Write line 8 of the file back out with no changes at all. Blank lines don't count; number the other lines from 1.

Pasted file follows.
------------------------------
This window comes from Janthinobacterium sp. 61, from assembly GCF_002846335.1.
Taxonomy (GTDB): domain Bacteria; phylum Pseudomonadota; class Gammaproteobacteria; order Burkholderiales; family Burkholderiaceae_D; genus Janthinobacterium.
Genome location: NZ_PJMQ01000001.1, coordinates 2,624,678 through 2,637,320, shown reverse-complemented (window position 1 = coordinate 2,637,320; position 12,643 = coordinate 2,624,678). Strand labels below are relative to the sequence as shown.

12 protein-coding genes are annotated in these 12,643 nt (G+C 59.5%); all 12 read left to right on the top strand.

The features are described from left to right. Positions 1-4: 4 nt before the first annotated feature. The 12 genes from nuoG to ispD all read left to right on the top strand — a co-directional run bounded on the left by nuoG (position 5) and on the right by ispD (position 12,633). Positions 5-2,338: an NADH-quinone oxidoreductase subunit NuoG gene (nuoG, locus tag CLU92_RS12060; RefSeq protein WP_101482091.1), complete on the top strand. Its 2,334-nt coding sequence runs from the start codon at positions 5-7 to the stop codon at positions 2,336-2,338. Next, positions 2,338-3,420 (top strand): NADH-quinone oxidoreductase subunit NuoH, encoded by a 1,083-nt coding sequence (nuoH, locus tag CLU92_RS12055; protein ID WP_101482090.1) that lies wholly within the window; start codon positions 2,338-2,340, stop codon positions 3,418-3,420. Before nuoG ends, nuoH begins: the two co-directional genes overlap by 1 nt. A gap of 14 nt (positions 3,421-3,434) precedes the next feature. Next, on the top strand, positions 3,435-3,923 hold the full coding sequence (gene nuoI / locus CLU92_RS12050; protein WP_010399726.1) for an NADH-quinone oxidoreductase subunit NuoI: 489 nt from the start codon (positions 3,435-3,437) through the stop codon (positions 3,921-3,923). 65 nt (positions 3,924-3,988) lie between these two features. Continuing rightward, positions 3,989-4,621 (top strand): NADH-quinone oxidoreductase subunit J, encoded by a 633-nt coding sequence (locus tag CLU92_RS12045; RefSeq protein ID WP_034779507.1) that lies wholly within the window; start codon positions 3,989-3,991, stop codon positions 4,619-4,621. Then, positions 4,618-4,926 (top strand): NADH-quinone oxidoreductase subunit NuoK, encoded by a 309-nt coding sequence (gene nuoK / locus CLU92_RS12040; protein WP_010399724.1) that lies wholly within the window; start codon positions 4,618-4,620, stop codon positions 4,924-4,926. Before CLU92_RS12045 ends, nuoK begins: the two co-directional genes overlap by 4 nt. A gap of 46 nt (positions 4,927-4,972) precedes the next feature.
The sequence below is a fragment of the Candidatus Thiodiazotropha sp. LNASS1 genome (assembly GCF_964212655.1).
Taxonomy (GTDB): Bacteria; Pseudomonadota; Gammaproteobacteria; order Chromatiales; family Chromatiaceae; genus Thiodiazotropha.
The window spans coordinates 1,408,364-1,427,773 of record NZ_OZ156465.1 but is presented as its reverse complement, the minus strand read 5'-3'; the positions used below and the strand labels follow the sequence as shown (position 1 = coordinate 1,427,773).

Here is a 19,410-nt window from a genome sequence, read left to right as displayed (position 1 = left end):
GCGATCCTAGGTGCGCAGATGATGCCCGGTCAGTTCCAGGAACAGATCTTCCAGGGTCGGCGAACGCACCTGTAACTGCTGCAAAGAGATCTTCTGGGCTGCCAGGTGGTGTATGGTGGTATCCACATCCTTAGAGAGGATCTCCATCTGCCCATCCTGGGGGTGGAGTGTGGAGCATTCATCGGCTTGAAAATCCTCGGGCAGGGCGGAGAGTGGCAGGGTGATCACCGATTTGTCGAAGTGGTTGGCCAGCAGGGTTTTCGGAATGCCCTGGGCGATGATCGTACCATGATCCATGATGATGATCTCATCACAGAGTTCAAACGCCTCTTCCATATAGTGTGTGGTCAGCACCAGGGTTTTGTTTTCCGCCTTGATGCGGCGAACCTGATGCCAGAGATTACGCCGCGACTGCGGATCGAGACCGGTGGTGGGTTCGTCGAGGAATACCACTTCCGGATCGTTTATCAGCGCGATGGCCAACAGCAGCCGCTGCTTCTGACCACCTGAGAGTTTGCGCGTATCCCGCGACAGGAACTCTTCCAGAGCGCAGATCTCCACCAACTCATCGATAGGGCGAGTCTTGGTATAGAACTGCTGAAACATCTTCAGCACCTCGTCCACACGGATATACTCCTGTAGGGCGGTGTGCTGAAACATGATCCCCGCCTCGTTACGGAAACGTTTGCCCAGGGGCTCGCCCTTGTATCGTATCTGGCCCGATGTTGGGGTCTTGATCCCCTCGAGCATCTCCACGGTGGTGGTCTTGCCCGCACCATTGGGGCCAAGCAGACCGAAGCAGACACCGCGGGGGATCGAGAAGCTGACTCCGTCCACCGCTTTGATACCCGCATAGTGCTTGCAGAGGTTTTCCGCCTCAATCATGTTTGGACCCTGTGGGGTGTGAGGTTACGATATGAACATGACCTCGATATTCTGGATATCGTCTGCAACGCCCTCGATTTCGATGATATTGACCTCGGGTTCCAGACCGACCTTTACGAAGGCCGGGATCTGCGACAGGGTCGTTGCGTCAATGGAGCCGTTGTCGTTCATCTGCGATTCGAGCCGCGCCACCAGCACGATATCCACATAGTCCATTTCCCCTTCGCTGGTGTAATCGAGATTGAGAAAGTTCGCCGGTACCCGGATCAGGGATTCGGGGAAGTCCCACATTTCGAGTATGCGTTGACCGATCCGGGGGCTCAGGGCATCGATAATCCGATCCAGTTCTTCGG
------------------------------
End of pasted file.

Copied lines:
The window spans coordinates 1,408,364-1,427,773 of record NZ_OZ156465.1 but is presented as its reverse complement, the minus strand read 5'-3'; the positions used below and the strand labels follow the sequence as shown (position 1 = coordinate 1,427,773).